FWIW, my kids were a little older (11/13 to present 18/21), and most of their pay was for modeling. I had multiple photoshoots with professional photographers and videographers, and used their images and videos in all my marketing. My CPA felt $1500-2000 per year was reasonable, plus ongoing royalties.
              that sounds a little better i guess.

              i am still with spiritrider that i wouldn't even try the modeling thing. you might get away with it, but i'd be worried.

              i guess it's always going to seem like nothing more than a means to an end when the need fits your kid so perfectly. even with the modeling i think it's so shaky as to be something i wouldn't touch. i guess a probing question would be that if your spouse suddenly wanted you to stop using your kids for your marketing would you go hire child models at the same rate? obviously don't know you but i'd be inclined to doubt that anyone would.

              the only child employment that seems legit is paying them to clean or something like that when they are at an age (15?) where they could conceivably be paid by someone else to do the same work.

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              • #22
                Originally posted by molar roller View Post
                Would modeling fees not fall under IC classification?
                It is not necessarily the role, but the specific facts and circumstances that determines the employee vs. independent contractor (IC) classification.

                While it is common and legitimate for third parties to classify minor models as ICs. It would generally not be legitimate for parents to do so for their business unless that child was also an IC for third parties.

                If unlike the OP, an unincorporated business is solely own by the parent(s). It is counter-productive to classify their minor child as an IC. Over $400 that child would have to pay SE taxes. Where as an employee they and the business would be exempt from FICA taxes and the business exempt from unemployment insurance.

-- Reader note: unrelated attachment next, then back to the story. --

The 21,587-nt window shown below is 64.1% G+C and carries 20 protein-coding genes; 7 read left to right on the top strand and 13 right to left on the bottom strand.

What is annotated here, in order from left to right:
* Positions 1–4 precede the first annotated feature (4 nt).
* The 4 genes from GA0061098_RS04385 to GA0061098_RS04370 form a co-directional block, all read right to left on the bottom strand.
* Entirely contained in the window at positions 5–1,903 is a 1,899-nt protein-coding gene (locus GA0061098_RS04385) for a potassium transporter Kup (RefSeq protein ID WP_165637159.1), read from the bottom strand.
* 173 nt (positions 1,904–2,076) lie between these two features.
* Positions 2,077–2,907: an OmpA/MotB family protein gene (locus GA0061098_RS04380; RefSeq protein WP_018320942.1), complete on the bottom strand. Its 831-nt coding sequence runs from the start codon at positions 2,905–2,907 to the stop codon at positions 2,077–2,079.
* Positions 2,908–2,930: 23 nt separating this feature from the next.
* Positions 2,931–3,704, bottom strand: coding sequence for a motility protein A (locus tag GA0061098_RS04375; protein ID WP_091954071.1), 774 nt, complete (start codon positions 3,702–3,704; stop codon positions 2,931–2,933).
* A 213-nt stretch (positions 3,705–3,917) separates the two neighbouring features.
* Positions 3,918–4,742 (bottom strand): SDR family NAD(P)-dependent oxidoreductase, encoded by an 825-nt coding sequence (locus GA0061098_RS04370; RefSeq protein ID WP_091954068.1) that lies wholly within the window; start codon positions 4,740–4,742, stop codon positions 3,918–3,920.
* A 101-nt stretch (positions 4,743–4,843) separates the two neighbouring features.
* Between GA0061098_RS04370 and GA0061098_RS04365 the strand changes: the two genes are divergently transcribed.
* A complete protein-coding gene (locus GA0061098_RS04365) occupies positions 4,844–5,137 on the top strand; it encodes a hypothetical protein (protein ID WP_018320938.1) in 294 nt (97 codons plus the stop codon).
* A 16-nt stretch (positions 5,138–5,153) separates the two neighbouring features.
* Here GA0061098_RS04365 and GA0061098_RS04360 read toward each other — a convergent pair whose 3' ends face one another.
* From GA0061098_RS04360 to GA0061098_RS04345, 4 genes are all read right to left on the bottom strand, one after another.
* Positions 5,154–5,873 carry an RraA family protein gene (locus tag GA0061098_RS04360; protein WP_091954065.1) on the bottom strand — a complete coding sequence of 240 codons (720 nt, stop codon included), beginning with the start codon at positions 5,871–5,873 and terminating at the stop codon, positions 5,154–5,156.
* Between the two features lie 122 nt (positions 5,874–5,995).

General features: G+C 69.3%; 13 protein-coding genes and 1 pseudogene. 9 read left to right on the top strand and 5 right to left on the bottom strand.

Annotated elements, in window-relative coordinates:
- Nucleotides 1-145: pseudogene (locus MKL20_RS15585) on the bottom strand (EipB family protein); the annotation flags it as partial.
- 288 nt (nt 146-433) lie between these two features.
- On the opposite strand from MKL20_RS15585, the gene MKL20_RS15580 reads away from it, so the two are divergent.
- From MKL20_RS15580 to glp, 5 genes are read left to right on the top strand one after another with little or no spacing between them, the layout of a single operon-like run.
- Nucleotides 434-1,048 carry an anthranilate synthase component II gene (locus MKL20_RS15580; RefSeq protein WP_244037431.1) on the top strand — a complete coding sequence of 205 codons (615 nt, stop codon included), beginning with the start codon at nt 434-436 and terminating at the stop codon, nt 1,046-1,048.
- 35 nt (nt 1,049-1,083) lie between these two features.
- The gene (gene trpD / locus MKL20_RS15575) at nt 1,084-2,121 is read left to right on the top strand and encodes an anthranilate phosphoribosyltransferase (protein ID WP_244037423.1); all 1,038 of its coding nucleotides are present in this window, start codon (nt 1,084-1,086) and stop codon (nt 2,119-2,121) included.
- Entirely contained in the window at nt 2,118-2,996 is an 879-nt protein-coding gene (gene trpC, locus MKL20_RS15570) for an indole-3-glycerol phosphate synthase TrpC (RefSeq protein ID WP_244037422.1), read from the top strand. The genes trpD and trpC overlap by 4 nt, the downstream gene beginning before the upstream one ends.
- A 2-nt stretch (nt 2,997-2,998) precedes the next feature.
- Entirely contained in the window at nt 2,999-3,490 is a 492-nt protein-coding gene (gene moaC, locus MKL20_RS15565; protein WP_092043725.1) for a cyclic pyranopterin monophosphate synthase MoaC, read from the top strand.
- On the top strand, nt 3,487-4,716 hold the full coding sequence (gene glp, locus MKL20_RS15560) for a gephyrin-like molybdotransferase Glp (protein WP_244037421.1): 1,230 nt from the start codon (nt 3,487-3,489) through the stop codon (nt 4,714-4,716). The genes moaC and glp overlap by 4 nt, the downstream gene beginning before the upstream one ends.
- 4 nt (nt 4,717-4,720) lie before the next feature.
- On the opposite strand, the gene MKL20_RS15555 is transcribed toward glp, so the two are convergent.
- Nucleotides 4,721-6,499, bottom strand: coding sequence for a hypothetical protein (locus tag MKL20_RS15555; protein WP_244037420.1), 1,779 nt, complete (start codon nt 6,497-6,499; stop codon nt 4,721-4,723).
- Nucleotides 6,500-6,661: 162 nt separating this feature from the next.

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                • #23
                  I tired to pay my 3 y.o. for yard work last year. I offered him $0.25 per walnut he put in the blue bucket. He picked up 4 before he moved on to something else. I'm pretty sure thats WAAAY more than $15/hr, but I also didn't put $1 into a Roth IRA for him. ¯\_(ツ)_/¯

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                  • #24
                    Originally posted by danesgod View Post
                    I tired to pay my 3 y.o. for yard work last year. I offered him $0.25 per walnut he put in the blue bucket. He picked up 4 before he moved on to something else. I'm pretty sure thats WAAAY more than $15/hr, but I also didn't put $1 into a Roth IRA for him. ¯\_(ツ)_/¯
                    You don't have a walnut roller tool? Totally worth it.. 4yo may even be able to use

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                    • #25
                      Originally posted by MPMD View Post

                      that sounds a little better i guess.

                      i am still with spiritrider that i wouldn't even try the modeling thing. you might get away with it, but i'd be worried.

                      i guess it's always going to seem like nothing more than a means to an end when the need fits your kid so perfectly. even with the modeling i think it's so shaky as to be something i wouldn't touch. i guess a probing question would be that if your spouse suddenly wanted you to stop using your kids for your marketing would you go hire child models at the same rate? obviously don't know you but i'd be inclined to doubt that anyone would.

                      the only child employment that seems legit is paying them to clean or something like that when they are at an age (15?) where they could conceivably be paid by someone else to do the same work.